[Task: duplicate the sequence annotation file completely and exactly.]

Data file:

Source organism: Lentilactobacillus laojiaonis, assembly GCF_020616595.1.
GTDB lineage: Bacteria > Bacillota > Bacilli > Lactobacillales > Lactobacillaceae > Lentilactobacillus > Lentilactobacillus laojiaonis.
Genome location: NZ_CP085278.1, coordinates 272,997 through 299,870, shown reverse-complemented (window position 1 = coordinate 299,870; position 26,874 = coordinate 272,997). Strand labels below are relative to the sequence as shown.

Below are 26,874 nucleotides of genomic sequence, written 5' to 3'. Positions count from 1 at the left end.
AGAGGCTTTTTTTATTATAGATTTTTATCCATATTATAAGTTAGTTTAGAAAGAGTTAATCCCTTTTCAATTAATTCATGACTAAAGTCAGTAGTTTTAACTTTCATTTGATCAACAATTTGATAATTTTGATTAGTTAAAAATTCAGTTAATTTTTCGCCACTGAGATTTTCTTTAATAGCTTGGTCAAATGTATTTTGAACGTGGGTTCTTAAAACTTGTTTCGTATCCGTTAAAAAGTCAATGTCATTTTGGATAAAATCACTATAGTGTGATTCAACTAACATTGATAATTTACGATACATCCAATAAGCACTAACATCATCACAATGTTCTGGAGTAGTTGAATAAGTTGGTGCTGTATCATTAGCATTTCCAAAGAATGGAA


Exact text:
Source organism: Lentilactobacillus laojiaonis, assembly GCF_020616595.1.
GTDB lineage: Bacteria > Bacillota > Bacilli > Lactobacillales > Lactobacillaceae > Lentilactobacillus > Lentilactobacillus laojiaonis.
Genome location: NZ_CP085278.1, coordinates 272,997 through 299,870, shown reverse-complemented (window position 1 = coordinate 299,870; position 26,874 = coordinate 272,997). Strand labels below are relative to the sequence as shown.

Below are 26,874 nucleotides of genomic sequence, written 5' to 3'. Positions count from 1 at the left end.
AGAGGCTTTTTTTATTATAGATTTTTATCCATATTATAAGTTAGTTTAGAAAGAGTTAATCCCTTTTCAATTAATTCATGACTAAAGTCAGTAGTTTTAACTTTCATTTGATCAACAATTTGATAATTTTGATTAGTTAAAAATTCAGTTAATTTTTCGCCACTGAGATTTTCTTTAATAGCTTGGTCAAATGTATTTTGAACGTGGGTTCTTAAAACTTGTTTCGTATCCGTTAAAAAGTCAATGTCATTTTGGATAAAATCACTATAGTGTGATTCAACTAACATTGATAATTTACGATACATCCAATAAGCACTAACATCATCACAATGTTCTGGAGTAGTTGAATAAGTTGGTGCTGTATCATTAGCATTTCCAAAGAATGGAA